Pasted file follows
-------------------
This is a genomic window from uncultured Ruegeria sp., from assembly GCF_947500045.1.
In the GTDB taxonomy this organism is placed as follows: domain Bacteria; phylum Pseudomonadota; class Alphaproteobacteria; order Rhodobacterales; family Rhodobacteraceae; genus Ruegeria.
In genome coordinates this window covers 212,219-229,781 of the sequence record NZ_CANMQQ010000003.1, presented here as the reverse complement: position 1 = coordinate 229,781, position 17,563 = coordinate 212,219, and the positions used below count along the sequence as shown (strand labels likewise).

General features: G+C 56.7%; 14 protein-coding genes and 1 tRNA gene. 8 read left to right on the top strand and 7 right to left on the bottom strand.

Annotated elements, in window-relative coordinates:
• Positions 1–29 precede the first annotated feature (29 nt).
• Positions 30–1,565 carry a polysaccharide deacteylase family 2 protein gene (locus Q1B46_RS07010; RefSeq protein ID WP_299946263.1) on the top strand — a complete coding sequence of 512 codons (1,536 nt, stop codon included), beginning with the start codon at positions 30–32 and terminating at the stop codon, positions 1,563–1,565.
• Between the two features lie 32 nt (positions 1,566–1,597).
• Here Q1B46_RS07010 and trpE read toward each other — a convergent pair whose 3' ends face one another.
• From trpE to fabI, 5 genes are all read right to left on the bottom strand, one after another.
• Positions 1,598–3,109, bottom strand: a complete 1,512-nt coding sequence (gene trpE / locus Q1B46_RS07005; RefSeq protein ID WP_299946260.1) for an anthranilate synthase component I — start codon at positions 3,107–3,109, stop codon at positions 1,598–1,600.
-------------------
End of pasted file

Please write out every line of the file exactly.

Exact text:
This is a genomic window from uncultured Ruegeria sp., from assembly GCF_947500045.1.
In the GTDB taxonomy this organism is placed as follows: domain Bacteria; phylum Pseudomonadota; class Alphaproteobacteria; order Rhodobacterales; family Rhodobacteraceae; genus Ruegeria.
In genome coordinates this window covers 212,219-229,781 of the sequence record NZ_CANMQQ010000003.1, presented here as the reverse complement: position 1 = coordinate 229,781, position 17,563 = coordinate 212,219, and the positions used below count along the sequence as shown (strand labels likewise).

General features: G+C 56.7%; 14 protein-coding genes and 1 tRNA gene. 8 read left to right on the top strand and 7 right to left on the bottom strand.

Annotated elements, in window-relative coordinates:
• Positions 1–29 precede the first annotated feature (29 nt).
• Positions 30–1,565 carry a polysaccharide deacteylase family 2 protein gene (locus Q1B46_RS07010; RefSeq protein ID WP_299946263.1) on the top strand — a complete coding sequence of 512 codons (1,536 nt, stop codon included), beginning with the start codon at positions 30–32 and terminating at the stop codon, positions 1,563–1,565.
• Between the two features lie 32 nt (positions 1,566–1,597).
• Here Q1B46_RS07010 and trpE read toward each other — a convergent pair whose 3' ends face one another.
• From trpE to fabI, 5 genes are all read right to left on the bottom strand, one after another.
• Positions 1,598–3,109, bottom strand: a complete 1,512-nt coding sequence (gene trpE / locus Q1B46_RS07005; RefSeq protein ID WP_299946260.1) for an anthranilate synthase component I — start codon at positions 3,107–3,109, stop codon at positions 1,598–1,600.